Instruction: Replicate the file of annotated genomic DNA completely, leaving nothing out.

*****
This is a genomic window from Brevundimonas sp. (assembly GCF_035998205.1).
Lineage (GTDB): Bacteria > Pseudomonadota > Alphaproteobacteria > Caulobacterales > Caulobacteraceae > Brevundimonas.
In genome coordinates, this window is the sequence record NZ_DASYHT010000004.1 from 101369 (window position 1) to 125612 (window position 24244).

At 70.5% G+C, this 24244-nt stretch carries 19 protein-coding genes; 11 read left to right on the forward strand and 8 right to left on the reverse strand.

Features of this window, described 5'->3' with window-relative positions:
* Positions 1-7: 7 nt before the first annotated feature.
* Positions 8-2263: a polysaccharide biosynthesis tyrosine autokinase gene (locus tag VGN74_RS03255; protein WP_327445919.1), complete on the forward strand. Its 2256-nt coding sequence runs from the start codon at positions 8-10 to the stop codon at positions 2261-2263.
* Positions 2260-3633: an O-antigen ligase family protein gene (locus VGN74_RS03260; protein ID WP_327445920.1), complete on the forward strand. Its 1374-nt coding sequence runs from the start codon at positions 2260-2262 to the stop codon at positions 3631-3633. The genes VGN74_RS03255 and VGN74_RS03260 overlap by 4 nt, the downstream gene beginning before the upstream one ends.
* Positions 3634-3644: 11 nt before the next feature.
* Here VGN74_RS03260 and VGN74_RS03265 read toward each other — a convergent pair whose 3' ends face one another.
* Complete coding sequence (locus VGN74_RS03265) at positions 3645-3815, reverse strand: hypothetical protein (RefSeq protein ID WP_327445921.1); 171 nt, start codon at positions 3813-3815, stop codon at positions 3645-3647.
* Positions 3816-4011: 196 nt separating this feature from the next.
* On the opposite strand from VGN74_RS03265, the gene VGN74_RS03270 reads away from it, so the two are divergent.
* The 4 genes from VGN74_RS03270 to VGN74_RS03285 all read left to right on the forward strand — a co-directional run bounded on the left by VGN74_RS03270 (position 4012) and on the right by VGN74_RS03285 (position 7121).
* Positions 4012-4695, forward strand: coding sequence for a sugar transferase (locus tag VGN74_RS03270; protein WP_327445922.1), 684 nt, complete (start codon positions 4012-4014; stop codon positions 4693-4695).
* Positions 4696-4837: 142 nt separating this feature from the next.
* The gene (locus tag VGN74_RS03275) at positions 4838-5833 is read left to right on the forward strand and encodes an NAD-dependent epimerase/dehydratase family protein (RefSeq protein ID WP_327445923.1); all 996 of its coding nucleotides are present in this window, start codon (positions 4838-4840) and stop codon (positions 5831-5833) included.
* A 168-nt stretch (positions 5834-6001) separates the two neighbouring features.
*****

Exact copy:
This is a genomic window from Brevundimonas sp. (assembly GCF_035998205.1).
Lineage (GTDB): Bacteria > Pseudomonadota > Alphaproteobacteria > Caulobacterales > Caulobacteraceae > Brevundimonas.
In genome coordinates, this window is the sequence record NZ_DASYHT010000004.1 from 101369 (window position 1) to 125612 (window position 24244).

At 70.5% G+C, this 24244-nt stretch carries 19 protein-coding genes; 11 read left to right on the forward strand and 8 right to left on the reverse strand.

Features of this window, described 5'->3' with window-relative positions:
* Positions 1-7: 7 nt before the first annotated feature.
* Positions 8-2263: a polysaccharide biosynthesis tyrosine autokinase gene (locus tag VGN74_RS03255; protein WP_327445919.1), complete on the forward strand. Its 2256-nt coding sequence runs from the start codon at positions 8-10 to the stop codon at positions 2261-2263.
* Positions 2260-3633: an O-antigen ligase family protein gene (locus VGN74_RS03260; protein ID WP_327445920.1), complete on the forward strand. Its 1374-nt coding sequence runs from the start codon at positions 2260-2262 to the stop codon at positions 3631-3633. The genes VGN74_RS03255 and VGN74_RS03260 overlap by 4 nt, the downstream gene beginning before the upstream one ends.
* Positions 3634-3644: 11 nt before the next feature.
* Here VGN74_RS03260 and VGN74_RS03265 read toward each other — a convergent pair whose 3' ends face one another.
* Complete coding sequence (locus VGN74_RS03265) at positions 3645-3815, reverse strand: hypothetical protein (RefSeq protein ID WP_327445921.1); 171 nt, start codon at positions 3813-3815, stop codon at positions 3645-3647.
* Positions 3816-4011: 196 nt separating this feature from the next.
* On the opposite strand from VGN74_RS03265, the gene VGN74_RS03270 reads away from it, so the two are divergent.
* The 4 genes from VGN74_RS03270 to VGN74_RS03285 all read left to right on the forward strand — a co-directional run bounded on the left by VGN74_RS03270 (position 4012) and on the right by VGN74_RS03285 (position 7121).
* Positions 4012-4695, forward strand: coding sequence for a sugar transferase (locus tag VGN74_RS03270; protein WP_327445922.1), 684 nt, complete (start codon positions 4012-4014; stop codon positions 4693-4695).
* Positions 4696-4837: 142 nt separating this feature from the next.
* The gene (locus tag VGN74_RS03275) at positions 4838-5833 is read left to right on the forward strand and encodes an NAD-dependent epimerase/dehydratase family protein (RefSeq protein ID WP_327445923.1); all 996 of its coding nucleotides are present in this window, start codon (positions 4838-4840) and stop codon (positions 5831-5833) included.
* A 168-nt stretch (positions 5834-6001) separates the two neighbouring features.